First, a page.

Grammar school plans dropped

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The Independent Online
Ministers have backed away from plans to push through the introduction of new grammar schools, government officials admitted last night.

A leaked draft of the contents of a Bill to be published later this month shows that proposals to force discussions about full-scale selection wherever a new school is built have been dropped.

Gillian Shephard, the Secretary of State for Education, will also have the right to step in and prevent schools from selecting a proportion of their pupils if it would leave some children without places.

Last night, Labour accused Mrs Shephard of taking a "two-faced" approach, telling her party's conference that she was pressing on with plans for more grammar schools while quietly allowing her officials to water them down.

A spokesman for the Department for Education and Employment said officials would consult local communities on what kinds of school they wanted.

"They will have to consider what's best in their view for the area ... Where the supply of school places is tight, selection could mean there would be some pupils who couldn't find a school place," he said.

A White Paper published in June said the agency which funds opted-out schools would be required to consider building grant-maintained grammar schools wherever extra places were needed. However, the measure is not mentioned in provisional proposals for the new Bill, which have been passed to The Independent.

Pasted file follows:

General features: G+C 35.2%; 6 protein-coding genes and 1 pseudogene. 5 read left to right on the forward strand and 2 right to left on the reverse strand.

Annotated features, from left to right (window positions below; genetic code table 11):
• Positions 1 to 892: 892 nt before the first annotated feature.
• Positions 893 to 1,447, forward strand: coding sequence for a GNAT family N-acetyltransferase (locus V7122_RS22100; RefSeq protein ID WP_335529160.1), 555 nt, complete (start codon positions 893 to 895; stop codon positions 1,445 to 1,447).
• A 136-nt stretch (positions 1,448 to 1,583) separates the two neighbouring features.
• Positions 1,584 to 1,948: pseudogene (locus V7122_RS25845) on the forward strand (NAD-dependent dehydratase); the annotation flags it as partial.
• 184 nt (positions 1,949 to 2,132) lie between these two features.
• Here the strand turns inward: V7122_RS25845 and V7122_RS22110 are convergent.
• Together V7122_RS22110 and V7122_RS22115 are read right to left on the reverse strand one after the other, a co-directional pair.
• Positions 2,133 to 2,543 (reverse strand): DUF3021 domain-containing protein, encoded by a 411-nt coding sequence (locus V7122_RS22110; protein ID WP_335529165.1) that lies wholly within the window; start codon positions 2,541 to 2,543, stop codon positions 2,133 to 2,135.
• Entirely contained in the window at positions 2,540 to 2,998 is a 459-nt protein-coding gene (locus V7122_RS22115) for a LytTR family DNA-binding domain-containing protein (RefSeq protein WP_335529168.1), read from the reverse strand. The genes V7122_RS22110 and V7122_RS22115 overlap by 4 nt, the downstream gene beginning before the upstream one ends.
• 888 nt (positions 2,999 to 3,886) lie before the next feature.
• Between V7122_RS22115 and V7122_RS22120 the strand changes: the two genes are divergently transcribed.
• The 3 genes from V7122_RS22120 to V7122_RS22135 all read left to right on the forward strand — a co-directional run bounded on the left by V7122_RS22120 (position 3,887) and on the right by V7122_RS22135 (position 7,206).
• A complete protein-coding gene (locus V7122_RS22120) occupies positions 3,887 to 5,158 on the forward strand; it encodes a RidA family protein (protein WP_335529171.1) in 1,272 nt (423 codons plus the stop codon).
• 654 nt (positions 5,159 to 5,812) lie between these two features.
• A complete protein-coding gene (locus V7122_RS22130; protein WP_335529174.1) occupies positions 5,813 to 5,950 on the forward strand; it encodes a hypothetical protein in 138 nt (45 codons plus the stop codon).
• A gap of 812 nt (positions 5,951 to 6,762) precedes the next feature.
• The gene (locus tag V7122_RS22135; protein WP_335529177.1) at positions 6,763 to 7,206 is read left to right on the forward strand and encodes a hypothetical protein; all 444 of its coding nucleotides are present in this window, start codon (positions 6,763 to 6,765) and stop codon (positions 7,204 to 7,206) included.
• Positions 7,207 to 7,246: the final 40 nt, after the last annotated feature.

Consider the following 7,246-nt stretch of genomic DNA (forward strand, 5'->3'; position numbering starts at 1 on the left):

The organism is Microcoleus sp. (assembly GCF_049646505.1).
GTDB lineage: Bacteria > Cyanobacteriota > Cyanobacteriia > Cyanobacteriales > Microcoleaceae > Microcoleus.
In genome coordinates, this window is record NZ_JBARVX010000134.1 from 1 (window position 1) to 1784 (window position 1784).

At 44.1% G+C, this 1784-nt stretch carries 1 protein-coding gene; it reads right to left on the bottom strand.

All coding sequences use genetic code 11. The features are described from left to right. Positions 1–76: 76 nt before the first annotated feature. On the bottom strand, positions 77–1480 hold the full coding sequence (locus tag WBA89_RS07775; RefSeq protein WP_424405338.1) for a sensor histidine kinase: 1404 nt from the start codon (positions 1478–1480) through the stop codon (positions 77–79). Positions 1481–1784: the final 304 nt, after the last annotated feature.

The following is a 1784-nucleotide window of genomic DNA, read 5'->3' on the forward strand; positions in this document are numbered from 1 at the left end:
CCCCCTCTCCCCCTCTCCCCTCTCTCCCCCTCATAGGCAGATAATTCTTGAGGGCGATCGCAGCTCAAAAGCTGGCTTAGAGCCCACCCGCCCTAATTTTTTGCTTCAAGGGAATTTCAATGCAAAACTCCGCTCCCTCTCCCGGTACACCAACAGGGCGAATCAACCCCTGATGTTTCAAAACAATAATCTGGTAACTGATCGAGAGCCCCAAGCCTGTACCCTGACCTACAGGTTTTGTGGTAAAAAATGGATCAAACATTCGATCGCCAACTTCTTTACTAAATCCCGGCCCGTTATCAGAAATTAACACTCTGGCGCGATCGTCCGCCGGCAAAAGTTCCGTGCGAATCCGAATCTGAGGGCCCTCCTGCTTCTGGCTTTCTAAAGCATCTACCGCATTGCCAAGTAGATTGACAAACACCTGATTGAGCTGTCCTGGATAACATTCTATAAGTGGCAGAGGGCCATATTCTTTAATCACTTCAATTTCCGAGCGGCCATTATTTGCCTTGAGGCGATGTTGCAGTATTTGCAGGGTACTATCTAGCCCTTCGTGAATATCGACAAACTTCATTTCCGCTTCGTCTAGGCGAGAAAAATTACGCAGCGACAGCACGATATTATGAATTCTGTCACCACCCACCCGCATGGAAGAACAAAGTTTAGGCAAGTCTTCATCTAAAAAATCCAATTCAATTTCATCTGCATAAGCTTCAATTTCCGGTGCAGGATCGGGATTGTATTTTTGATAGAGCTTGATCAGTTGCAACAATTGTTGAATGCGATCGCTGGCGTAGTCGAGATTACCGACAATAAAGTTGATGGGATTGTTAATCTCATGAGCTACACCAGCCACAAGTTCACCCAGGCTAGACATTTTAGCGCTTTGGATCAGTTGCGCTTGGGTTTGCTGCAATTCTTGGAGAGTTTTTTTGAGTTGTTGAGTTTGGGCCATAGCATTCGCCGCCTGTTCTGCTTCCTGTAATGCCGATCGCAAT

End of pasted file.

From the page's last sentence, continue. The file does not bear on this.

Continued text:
The provisional proposals do say, however, that all schools must consider the case for introducing selection every year, and that would-be grammar schools will have the "right of appeal" if their local authorities try to block them.

Mrs Shephard told delegates at her party's Bournemouth conference on Thursday that the government wanted to encourage more grammar schools "in response to parental demand".

But, last night, a teachers' union leader said surveys showed that most parents did not want more grammar schools.

Peter Smith, general secretary of the Association of Teachers and Lecturers, said ministers had clearly realised that plans for a grammar school in every town would not be popular. "Parents won't be keen on it," he said. "It is a very low priority."

David Blunkett, Labour's education spokesman, said: "Gillian Shephard would appear to have been taking a two-faced approach. While assuring the Prime Minister that his plans for a grammar school in every town will be delivered, she has quietly got her officials to drop one of the key ways in which the Tories imagined that this might by delivered," he said.

A spokesman for the Funding Agency for Schools said it had asked parents for their views on selection when consulting on a new school in Epsom and Ewell, Surrey. It had been told emphatically that they were not interested.